Back From The Dead, The Westerners Said – The Chacoan Peccary’s remarkable return from extinction.

Crossing the borders of Paraguay, Bolivia, and Argentina lie the hot, semi-arid lowlands of the Gran Chaco. The huge area, of over 250,000 sq miles of low dry-forest and savannah, is home to 3,400 species of plant, 500 birds, 150 mammals and 220 reptiles and amphibians. The characteristics of life here vary as greatly as the regions they cover, boasting ecosystems from wetlands to cactus stands. Somewhat thankfully, the Chaco remains one of South America’s final agricultural frontiers. Despite its 9 million inhabitants, it is sparsely populated and lacks the infrastructure required for large-scale projects, although there are, of course, exceptions to this. 

The Gran Chaco takes its name from Quechua, an indigenous language from the Andes and highlands of South America, and famously the language of the Inca Empire. The Quechua word chaqu, meaning ‘hunting land’, is fitting for The Chaco and presumably where the name derives from. The rich variety of animal life has no doubt sustained hunters for millennia. and one creature no stranger to this danger, is the Chacoan Peccary (Catagonus wagneri).

Whilst the name, Chacoan Peccary, may not be familiar to all of us, it has managed to get its name on to a few exclusive lists. For one, it’s proudly and defiantly placed its name on the list of Lazarus Species. An all-star cast of some 350 animals who have been lucky enough to find themselves brought back from the dead. Long thought to have been extinct and known only from Pleistocene era fossil material, the pig-like mammal was rediscovered by western scientists in 1971.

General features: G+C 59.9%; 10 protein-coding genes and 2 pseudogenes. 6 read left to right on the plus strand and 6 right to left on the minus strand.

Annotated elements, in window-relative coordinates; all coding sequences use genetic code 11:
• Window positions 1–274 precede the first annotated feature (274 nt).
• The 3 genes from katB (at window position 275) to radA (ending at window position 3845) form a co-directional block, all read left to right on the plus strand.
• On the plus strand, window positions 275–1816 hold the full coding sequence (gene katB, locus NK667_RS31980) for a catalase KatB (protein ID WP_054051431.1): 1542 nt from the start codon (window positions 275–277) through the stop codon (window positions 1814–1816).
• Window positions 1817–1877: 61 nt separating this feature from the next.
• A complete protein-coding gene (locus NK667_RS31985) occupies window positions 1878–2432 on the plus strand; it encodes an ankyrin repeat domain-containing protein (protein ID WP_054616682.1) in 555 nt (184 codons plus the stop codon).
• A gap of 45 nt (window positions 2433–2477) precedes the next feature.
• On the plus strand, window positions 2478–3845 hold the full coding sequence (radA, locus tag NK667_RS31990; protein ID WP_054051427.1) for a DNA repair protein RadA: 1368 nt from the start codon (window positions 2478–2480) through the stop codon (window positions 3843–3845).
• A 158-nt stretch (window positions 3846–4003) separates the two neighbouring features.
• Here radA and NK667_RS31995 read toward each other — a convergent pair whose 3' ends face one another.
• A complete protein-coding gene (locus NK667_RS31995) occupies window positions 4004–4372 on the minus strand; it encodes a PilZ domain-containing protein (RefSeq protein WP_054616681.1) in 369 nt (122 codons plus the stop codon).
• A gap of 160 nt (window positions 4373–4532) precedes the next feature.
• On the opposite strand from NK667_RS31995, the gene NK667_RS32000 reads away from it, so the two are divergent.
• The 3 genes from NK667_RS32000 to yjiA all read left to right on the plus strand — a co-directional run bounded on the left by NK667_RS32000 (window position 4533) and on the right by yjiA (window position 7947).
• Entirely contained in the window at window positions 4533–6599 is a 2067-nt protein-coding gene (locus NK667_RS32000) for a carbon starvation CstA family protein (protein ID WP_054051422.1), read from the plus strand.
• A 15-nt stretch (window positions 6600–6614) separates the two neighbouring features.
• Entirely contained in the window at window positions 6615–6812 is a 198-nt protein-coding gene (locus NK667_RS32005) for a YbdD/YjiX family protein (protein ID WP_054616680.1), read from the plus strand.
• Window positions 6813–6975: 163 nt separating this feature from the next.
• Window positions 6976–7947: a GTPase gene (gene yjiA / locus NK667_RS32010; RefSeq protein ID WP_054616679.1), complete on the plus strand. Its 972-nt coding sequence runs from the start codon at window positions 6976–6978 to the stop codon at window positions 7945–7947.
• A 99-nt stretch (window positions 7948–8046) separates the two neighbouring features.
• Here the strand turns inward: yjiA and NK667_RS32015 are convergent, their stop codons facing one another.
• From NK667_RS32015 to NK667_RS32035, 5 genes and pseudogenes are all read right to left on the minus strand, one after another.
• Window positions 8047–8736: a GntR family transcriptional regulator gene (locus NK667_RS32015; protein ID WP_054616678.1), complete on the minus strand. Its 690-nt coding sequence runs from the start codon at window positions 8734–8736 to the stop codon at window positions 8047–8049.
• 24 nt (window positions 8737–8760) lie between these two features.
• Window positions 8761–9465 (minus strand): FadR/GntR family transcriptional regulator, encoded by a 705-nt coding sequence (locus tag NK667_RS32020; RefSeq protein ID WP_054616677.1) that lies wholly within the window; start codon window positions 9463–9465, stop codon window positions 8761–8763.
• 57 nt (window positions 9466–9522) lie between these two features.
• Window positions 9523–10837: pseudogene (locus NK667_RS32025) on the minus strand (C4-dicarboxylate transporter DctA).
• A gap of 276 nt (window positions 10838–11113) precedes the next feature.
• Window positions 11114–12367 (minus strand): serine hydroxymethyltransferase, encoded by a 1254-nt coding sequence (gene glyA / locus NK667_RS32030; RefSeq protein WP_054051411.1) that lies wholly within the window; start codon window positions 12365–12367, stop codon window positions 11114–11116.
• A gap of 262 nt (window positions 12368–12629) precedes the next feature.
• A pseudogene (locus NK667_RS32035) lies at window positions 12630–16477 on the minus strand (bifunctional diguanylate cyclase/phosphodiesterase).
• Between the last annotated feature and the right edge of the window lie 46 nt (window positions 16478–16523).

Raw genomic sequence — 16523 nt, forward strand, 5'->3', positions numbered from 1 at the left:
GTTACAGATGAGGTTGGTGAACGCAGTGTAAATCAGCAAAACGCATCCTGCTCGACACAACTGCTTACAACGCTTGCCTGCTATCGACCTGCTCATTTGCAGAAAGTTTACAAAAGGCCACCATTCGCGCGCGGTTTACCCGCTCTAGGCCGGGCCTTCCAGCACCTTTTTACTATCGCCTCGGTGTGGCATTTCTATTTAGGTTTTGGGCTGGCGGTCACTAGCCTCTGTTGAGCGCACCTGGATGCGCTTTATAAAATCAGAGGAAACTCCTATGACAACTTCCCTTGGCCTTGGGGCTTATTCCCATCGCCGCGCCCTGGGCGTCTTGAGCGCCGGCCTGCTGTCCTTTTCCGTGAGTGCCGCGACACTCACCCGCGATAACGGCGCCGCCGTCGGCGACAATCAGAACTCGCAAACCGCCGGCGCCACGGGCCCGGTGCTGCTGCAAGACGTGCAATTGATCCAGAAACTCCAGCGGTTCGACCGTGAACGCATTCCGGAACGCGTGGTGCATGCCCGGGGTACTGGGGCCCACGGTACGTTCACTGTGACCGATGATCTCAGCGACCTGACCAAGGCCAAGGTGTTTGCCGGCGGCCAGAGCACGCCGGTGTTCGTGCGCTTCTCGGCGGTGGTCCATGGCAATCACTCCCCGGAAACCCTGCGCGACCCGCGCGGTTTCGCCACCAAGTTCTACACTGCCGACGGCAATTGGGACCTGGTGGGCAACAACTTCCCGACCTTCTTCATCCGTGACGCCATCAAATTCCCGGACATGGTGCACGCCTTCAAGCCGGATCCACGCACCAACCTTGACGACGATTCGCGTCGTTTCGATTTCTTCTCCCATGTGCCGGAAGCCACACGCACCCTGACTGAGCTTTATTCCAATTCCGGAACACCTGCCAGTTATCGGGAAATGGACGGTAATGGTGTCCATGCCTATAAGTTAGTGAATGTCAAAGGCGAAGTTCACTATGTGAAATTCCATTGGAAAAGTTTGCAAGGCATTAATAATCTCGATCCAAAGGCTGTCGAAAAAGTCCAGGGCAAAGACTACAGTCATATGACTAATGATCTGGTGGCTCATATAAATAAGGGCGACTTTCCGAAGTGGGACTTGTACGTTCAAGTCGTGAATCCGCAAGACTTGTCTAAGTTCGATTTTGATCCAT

In all fairness to the Chacoan Peccary, locally known as Taguá, it was only western scientists who had come to the conclusion of its extinction. The species was always well known to the local natives, and they had not been informed of its complete decline. However, that’s not to say its current population levels are in abundance, herd numbers are critically low due to habitat loss, disease, and overhunting.

Stranger in a strange land

The somewhat porky ungulate is an animal with seemingly few friends and even fewer relatives. It’s the only living species of its genus, Catagonus, and has only three close relatives in the family Tayassuidae, of which they themselves are each the sole members of their own genera. 8 million years of isolated evolution will probably have that effect though. 

Unlike its generalist cousin, the pig, the Chacoan Peccary is undoubtedly well adapted to its environment, using the succulent plants and thorny bushes that dominate the steppe to obtain most of its water. Active during the day but particularly in the morning, it spends much of its time browsing around cacti and bromeliads. Probably because it’s very thirsty and this is an extremely inefficient way to hydrate. It’s the best of a bad situation though, with all due respect. It likes to eat roots, seeds, fruit, and forbs but occasionally eats carrion and has been known to prey on small mammals as well. Essential minerals are obtained from eating the presumably delicious mineral-rich soil at naturally occurring salt-licks, and leaf-cutter mounds. 

As a member of two unfortunate groups, both an EDGE and Lazarus species, it’s an animal with unique characteristics. Visually, they’re distinct in their features, they stand at around 100 cm and weigh between 30 and 40 kg. With a body similar to a warthog and a coat like a porcupine (purely aesthetically, of course), it stands out amongst other peccaries due to its longer ears, snout and tail. It also has a little white beard for extra individuality and a third hind toe, although the latter is not so fashionable.